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1. USCIS Publishes Long-Awaited Final Rule on Certain Employment-Based Visa Programs -

USCIS has issued a final rule, effective January 17, 2017, to provide greater flexibility for high-skilled foreign professionals. The new regulations also codify current informal administrative guidance about statutory provisions added in 2000.

2. USCIS Revises I-9 Employment Eligibility Verification Form -

By January 22, 2017, employers must use only the new version of the I-9, dated 11/14/2016 N. Until then, they can continue to use either the version dated 03/08/2013 N or the new version.

3. USCIS Announces Final Rule on Fee Increases, Changes -

USCIS recently published a final rule to increase the fees required for most immigration applications and petitions. The new fees will be effective December 23, 2016.

4. ABIL Global: United Kingdom -

The United Kingdom is changing its immigration rules. Also, the High Court has ruled on a key Brexit case.

5. New Publications and Items of Interest -

New Publications and Items of Interest

6. ABIL Member/Firm News -

ABIL Member/Firm News

7. Government Agency Links -

Government Agency Links

 

 
 
1. USCIS Publishes Long-Awaited Final Rule on Certain Employment-Based Visa Programs
 

U.S. Citizenship and Immigration Services (USCIS) has issued a final rule to provide greater flexibility for high-skilled foreign professionals. The new regulations also codify current informal administrative guidance about statutory provisions added in 2000. The regulations take effect on January 17, 2017.

USCIS previously made many of these clarifications through a series of non-binding policy memoranda over the past 15 years, with no definitive rules in place.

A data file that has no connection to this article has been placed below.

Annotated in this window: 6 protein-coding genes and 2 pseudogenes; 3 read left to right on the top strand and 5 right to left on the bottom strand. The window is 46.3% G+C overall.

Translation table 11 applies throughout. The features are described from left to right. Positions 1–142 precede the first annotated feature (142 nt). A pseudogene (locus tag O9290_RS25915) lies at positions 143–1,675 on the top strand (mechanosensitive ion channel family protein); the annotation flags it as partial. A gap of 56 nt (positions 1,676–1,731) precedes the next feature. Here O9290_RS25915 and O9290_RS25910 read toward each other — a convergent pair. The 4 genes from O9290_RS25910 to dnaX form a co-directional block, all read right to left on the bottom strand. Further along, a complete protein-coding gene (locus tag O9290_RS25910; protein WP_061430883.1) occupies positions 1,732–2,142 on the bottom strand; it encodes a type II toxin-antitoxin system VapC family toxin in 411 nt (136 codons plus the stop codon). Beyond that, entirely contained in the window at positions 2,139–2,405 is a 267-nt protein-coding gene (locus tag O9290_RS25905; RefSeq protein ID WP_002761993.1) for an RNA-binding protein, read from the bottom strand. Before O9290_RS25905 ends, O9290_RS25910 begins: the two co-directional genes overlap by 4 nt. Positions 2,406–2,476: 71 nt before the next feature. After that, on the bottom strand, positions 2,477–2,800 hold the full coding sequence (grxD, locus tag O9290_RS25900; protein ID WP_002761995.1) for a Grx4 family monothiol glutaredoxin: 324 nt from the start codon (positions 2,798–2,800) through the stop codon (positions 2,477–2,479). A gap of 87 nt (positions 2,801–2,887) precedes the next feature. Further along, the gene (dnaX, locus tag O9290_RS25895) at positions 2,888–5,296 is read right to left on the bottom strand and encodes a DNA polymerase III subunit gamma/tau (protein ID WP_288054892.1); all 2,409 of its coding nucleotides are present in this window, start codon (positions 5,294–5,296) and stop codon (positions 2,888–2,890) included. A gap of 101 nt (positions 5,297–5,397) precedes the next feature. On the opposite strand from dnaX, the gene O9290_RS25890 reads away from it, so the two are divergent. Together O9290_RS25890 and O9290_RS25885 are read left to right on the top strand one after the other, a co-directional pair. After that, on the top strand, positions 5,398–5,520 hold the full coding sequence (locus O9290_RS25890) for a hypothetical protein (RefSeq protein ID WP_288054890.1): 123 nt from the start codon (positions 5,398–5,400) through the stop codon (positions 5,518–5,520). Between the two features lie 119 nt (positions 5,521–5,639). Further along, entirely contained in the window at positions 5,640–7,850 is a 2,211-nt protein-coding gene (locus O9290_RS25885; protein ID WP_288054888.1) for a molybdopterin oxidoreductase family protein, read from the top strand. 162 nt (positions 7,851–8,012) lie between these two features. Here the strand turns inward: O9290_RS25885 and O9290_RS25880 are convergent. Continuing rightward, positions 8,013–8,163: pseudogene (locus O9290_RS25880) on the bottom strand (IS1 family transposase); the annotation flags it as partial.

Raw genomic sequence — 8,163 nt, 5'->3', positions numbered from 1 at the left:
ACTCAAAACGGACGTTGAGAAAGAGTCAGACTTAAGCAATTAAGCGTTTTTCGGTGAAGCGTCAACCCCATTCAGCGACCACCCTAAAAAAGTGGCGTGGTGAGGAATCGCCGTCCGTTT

USCIS said the final rule is intended to modernize and improve several aspects of certain employment-based nonimmigrant and immigrant visa programs. USCIS has also amended the regulations to better enable U.S. employers to hire and retain certain foreign workers who are beneficiaries of approved employment-based immigrant visa petitions and are waiting to become lawful permanent residents.

Among other things, the final rule is intended to:

  • Clarify and improve longstanding policies and practices implementing sections of the American Competitiveness in the Twenty-First Century Act and the American Competitiveness and Workforce Improvement Act related to certain foreign workers, which USCIS said will enhance consistency in adjudication.
  • Better enable U.S. employers to employ and retain high-skilled workers who are beneficiaries of approved employment-based immigrant visa petitions (Form I-140 petitions) while also providing stability and job flexibility to these workers. The rule increases the ability of these workers to further their careers by accepting promotions, changing positions with current employers, changing employers, and pursuing other employment opportunities.
  • Improve job portability for certain beneficiaries of approved Form I-140 petitions by maintaining a petition's validity under certain circumstances despite an employer's withdrawal of the approved petition or the termination of the employer's business.
  • Clarify and expand when individuals may keep their priority dates when applying for adjustment of status to lawful permanent residence.
  • Allow certain high-skilled individuals in the United States with E-3, H-1B, H-1B1, L-1, or O-1 nonimmigrant status, including any applicable grace period, to apply for employment authorization for a limited period if:
  1. They are the principal beneficiaries of an approved I-140 petition,
  2. An immigrant visa is not authorized for issuance for their priority date, and
  3. They can demonstrate that compelling circumstances exist that justify the agency's issuing an employment authorization document in its discretion.

Such employment authorization may only be renewed in limited circumstances and only in one-year increments.

  • Clarify various policies and procedures related to the adjudication of H-1B petitions, including, among other things, providing H-1B status beyond the six-year authorized period of admission, determining cap exemptions and counting workers under the H-1B cap, H-1B portability, licensure requirements, and protections for whistleblowers.
  • Establish two grace periods of up to 10 days for individuals in the E-1, E-2, E-3, L-1, and TN nonimmigrant classifications to provide a reasonable amount of time for these individuals to prepare to begin employment in the country and to depart the United States or take other actions to extend, change, or otherwise maintain lawful status.